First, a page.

Developmental Trends: Social Cognition and Interpersonal Skills at Different Age Levels
What You Might Observe:
- Emerging awareness that other people have desires, goals, and intentions different from one’s own
- Increasing engagement with other infants (e.g., watching and touching them, vocalizing, smiling at them, imitating them)
- Appearance of simple prosocial behaviors (e.g., offering a teddy bear to a crying child) in the second year
- Anger at caregivers who frustrate efforts toward desired goals
- Conflicts with peers about toys and other desired objects
- Infants who have frequent contact with age-mates (e.g., in group child care) tend to be more sociable.
- Infants may be more inclined to show prosocial behaviors when caregivers model these behaviors.
- Some children have “difficult” temperaments; they may be especially contrary in the second year, biting others or exhibiting frequent temper tantrums.
- Use words such as like, want, and think regularly in descriptions of yourself and children.
- Allow infants to interact with one another under your guidance and protection.
- Verbalize expressions of empathy and sympathy within earshot of other children.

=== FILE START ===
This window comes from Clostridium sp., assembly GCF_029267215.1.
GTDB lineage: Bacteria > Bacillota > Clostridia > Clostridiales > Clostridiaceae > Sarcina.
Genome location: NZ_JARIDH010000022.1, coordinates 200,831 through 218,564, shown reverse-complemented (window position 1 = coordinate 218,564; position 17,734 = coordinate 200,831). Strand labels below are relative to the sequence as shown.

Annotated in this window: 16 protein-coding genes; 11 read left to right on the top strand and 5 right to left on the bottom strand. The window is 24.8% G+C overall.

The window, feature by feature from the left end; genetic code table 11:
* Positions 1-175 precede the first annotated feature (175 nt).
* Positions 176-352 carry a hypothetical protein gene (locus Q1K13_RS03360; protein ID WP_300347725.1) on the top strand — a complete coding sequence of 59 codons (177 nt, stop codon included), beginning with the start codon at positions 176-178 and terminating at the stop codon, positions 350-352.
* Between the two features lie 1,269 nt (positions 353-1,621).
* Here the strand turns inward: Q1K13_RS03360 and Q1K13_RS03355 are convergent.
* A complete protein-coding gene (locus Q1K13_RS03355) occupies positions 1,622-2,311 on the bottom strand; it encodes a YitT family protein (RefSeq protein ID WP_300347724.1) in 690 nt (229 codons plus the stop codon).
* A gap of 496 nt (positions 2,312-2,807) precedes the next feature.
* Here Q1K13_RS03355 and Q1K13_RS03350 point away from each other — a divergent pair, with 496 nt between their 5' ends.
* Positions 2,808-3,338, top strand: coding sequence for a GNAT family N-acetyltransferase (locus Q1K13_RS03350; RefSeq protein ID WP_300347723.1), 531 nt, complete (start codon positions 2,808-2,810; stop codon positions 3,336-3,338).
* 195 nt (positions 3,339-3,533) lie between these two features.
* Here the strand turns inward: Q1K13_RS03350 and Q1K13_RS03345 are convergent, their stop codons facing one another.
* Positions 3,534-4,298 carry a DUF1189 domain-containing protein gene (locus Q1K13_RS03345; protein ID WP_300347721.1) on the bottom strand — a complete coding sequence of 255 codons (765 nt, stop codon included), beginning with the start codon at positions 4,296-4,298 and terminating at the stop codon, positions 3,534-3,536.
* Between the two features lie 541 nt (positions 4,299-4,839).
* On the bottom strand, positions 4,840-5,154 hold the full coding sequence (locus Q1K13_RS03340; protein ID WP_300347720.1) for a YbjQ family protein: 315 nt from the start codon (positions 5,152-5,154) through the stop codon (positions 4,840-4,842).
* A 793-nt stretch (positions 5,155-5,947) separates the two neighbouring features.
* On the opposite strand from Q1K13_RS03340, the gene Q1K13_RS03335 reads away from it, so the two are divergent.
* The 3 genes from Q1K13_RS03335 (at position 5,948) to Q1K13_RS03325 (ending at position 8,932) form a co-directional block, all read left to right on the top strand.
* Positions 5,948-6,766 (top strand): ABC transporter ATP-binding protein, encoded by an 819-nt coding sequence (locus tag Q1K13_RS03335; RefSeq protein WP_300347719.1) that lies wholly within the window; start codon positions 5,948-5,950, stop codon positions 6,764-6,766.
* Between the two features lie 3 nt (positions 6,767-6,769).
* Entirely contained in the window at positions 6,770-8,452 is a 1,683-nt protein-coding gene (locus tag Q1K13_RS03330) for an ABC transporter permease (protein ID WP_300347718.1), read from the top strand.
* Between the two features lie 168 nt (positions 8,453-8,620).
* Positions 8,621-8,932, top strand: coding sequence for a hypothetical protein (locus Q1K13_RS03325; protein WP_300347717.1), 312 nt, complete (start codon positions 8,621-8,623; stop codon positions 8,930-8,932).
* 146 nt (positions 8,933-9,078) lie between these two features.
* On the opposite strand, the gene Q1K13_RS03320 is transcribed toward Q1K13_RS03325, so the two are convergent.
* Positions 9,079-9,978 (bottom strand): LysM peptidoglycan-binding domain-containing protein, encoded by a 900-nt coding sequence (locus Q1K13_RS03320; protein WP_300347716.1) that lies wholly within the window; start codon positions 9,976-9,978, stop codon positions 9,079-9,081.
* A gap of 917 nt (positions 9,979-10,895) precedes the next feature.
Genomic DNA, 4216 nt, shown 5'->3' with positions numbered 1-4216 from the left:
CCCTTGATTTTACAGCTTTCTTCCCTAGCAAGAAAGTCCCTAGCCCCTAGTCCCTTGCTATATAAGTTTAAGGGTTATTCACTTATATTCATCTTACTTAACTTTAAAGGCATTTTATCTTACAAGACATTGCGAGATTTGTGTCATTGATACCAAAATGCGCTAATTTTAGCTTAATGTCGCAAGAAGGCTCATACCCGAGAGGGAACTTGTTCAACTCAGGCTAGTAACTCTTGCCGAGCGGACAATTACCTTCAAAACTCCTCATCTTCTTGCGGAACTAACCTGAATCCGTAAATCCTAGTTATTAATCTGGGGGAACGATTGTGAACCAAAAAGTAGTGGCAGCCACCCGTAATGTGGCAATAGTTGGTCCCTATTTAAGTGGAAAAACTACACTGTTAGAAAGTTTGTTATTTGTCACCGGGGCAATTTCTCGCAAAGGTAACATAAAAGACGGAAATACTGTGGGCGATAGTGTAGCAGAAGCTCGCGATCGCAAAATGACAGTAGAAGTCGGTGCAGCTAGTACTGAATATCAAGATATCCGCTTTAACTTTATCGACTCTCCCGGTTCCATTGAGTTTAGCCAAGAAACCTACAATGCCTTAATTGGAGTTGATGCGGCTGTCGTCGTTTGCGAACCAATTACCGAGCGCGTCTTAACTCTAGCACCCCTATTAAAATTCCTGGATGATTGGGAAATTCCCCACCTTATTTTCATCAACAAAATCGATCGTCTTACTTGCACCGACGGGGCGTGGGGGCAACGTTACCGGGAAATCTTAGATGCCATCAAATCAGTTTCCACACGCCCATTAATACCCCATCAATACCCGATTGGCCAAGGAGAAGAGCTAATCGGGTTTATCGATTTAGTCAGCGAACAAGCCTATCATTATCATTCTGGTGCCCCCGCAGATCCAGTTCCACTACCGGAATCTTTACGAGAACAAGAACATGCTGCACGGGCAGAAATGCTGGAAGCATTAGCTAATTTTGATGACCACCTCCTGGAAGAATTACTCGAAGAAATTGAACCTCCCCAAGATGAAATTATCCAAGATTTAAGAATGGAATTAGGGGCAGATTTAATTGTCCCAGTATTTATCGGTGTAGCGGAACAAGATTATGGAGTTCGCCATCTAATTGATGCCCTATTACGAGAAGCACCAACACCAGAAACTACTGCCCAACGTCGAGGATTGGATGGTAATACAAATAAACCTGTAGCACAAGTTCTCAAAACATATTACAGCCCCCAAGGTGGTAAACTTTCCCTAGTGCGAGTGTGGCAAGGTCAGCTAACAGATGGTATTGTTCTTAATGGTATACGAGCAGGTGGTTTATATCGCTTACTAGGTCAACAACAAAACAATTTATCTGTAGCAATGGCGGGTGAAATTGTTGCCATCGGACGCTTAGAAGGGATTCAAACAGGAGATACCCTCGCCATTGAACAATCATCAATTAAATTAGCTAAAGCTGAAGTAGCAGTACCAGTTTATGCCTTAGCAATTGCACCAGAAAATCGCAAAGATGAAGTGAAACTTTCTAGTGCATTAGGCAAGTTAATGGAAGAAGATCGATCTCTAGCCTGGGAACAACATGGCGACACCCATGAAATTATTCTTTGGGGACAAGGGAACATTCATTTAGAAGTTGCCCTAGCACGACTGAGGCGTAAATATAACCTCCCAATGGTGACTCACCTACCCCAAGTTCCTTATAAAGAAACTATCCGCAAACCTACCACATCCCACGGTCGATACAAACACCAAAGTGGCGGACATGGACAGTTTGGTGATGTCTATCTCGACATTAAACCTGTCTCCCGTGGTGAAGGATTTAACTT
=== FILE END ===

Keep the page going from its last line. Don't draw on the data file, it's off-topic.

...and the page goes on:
- Praise prosocial behaviors.
- Set up the environment to reduce frustration and aggression; for instance, provide duplicates of favorite toys, and create separate areas for quiet play and active movement.
- Explain to aggressive toddlers that some actions are unacceptable, and impose appropriate consequences (e.g., by placing a child in a short time-out).
Early Childhood (2–6)
What You Might Observe:
- Increasing use of “feeling” and “thinking” words (e.g., want, sad, know)
- Growing realization that the mind does not always represent events accurately (e.g., that a person may have a false belief)
- Growing ability to take others’ perspectives, with some signs of empathy for people in distress
- Increasing sharing and coordination of play activities (e.g., sociodramatic play)
- Attempts to comfort people in distress, especially those whom children know well; comforting strategies not always effective
- Some aggressive struggles with peers about possessions; increasing ability to inhibit aggressive impulses
© ______ 2007, Merrill, an imprint of Pearson Education Inc. Used by permission. All rights reserved. The reproduction, duplication, or distribution of this material by any means including but not limited to email and blogs is strictly prohibited without the explicit permission of the publisher.
- Coats and Car Seats: A Lethal Combination?
- Kindergarten Sight Words List
- Child Development Theories
- Signs Your Child Might Have Asperger's Syndrome
- 10 Fun Activities for Children with Autism
- Why is Play Important? Social and Emotional Development, Physical Development, Creative Development
- First Grade Sight Words List
- Social Cognitive Theory
- The Homework Debate
- GED Math Practice Test 1